The changing landscape
The IC packaging market, which accounts for all package types, was a $54.6 billion business in 2016, growing at a rate of 3.5% from 2016 to 2022, according to Yole Développement.

Advanced packaging is growing faster than the overall market. “If you focus only on advanced packaging, it was a $22.5 billion business (in 2016) and growing at an annual rate of 7% for 2016 to 2022,” said Jérôme Azémar, an analyst at Yole.

In its latest forecast, KeyBanc Capital Markets projects that capital spending for OSATs will reach $2.698 billion in 2017, down 2% over 2016. In 2018, capital spending for OSATs is expected to reach $2.742 billion, up 4%, according to KeyBanc.

“CapEx will be steady from 2017 to 2018,” according to Cristina Chu, strategic business development director at TEL NEXX, which is part of TEL. Advanced packaging, such as 2.5D, fan-out and SiP will “drive the packaging equipment market,” Chu said.

Others agreed. “In this segment, we see ongoing OSAT investment in technology and capacity for advanced packaging, such as fan-out WLP (wafer-level packaging) and 2.5D,” said Stephen Hiebert, senior director of marketing at KLA-Tencor. “Furthermore, we see strong OSAT investment in China as advanced packaging capacities ramp to match Chinese front-end fab projects.”

In addition, IC packaging is no longer driven by just one market. “Rather than being solely focused on mobile, as in previous years, we expect that the packaging equipment business will be driven by a variety of sectors—5G, AI, IoT, automotive and VR/AR,” Hiebert said.

There are other drivers. “Automotive is interesting with the electrification of vehicles and the move toward autonomous driving. In machine learning, there are a lot of packaging challenges. It tends to be very I/O- and compute-intensive,” STATS ChipPAC’s Sikorski said. “The biggest surprise, and the one that’s had the most commercial consequence, is cryptocurrency mining. It has driven a tremendous amount of activity for the foundry and packaging world.”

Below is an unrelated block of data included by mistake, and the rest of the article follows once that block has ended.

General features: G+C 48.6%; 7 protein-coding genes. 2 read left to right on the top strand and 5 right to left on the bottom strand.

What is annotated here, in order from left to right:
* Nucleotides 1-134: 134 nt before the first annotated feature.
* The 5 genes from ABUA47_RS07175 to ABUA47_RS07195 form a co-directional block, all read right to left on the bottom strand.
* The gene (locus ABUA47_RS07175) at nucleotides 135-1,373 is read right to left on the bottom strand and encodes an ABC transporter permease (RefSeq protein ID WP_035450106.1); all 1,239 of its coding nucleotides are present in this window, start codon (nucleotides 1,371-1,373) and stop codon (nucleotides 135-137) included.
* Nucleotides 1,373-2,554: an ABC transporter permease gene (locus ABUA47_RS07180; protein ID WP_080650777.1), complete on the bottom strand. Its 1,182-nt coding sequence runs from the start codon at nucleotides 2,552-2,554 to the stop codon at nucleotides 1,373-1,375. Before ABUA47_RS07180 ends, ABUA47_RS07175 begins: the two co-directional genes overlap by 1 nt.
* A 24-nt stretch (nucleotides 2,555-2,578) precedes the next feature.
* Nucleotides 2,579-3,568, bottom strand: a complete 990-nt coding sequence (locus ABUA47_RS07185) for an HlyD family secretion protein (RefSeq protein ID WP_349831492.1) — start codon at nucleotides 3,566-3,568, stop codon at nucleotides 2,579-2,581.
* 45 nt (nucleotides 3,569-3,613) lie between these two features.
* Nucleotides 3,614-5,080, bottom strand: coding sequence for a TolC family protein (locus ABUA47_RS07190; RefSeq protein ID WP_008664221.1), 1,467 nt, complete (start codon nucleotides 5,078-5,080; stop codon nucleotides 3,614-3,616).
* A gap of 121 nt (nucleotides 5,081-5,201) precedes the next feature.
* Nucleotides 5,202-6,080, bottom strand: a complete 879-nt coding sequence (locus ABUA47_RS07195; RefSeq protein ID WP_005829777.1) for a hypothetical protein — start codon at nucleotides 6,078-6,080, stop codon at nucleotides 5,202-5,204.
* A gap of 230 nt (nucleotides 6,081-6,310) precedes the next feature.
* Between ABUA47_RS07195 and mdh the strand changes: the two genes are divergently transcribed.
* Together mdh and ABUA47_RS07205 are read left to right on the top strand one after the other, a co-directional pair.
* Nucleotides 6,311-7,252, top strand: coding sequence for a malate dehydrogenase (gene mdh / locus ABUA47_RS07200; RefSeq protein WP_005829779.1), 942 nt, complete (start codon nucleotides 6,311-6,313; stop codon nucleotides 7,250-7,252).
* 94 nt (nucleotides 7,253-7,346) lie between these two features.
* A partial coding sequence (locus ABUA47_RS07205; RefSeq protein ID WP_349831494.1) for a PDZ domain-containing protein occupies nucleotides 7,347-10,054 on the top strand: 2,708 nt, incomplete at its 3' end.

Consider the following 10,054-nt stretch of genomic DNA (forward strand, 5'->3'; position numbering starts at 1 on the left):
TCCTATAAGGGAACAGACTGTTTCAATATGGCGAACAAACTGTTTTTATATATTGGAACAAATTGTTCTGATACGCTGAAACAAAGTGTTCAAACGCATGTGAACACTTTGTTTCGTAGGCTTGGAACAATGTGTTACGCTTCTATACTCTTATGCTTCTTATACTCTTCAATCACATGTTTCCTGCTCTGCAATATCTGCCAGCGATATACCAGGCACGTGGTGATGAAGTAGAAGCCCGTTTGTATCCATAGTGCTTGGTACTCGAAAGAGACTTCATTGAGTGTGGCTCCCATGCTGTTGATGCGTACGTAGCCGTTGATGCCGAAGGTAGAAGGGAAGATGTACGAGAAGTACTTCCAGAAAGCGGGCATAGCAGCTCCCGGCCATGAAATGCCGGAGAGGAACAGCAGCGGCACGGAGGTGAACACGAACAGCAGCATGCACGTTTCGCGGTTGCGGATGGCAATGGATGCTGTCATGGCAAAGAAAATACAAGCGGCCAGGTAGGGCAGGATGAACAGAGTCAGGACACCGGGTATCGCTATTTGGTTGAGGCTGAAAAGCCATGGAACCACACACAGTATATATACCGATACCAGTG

Bitcoin and other cryptocurrencies are traded and the transactions are recorded on a secure ledger called a blockchain. Then, a third-party, called a miner, verifies the transactions using racks of specialized computers running a hashing algorithm. Each system incorporates anywhere from 100 to 250 ASICs.

Besides the market drivers, packaging customers also need to keep a close eye on the changing OSAT landscape. As before, there are three types of entities that provide chip packages and test services—OSATs, foundries, and integrated device manufacturers (IDMs).

OSATs are merchant vendors. At last count, there are more than 100 different OSATs in the market. A few OSATs are large, but most are small- to mid-sized players.

Fig. 2: Revenue ranking of OSAT providers for 2017 (in US$ millions.) Source: TrendForce

Generally, IDMs develop packages for their own IC products. Some foundries, such as Intel, Samsung and TSMC, provide turnkey chip packaging and test services for customers. Most foundries don’t develop chip packages for customers. Instead, they hand off the packaging requirements to the OSATs.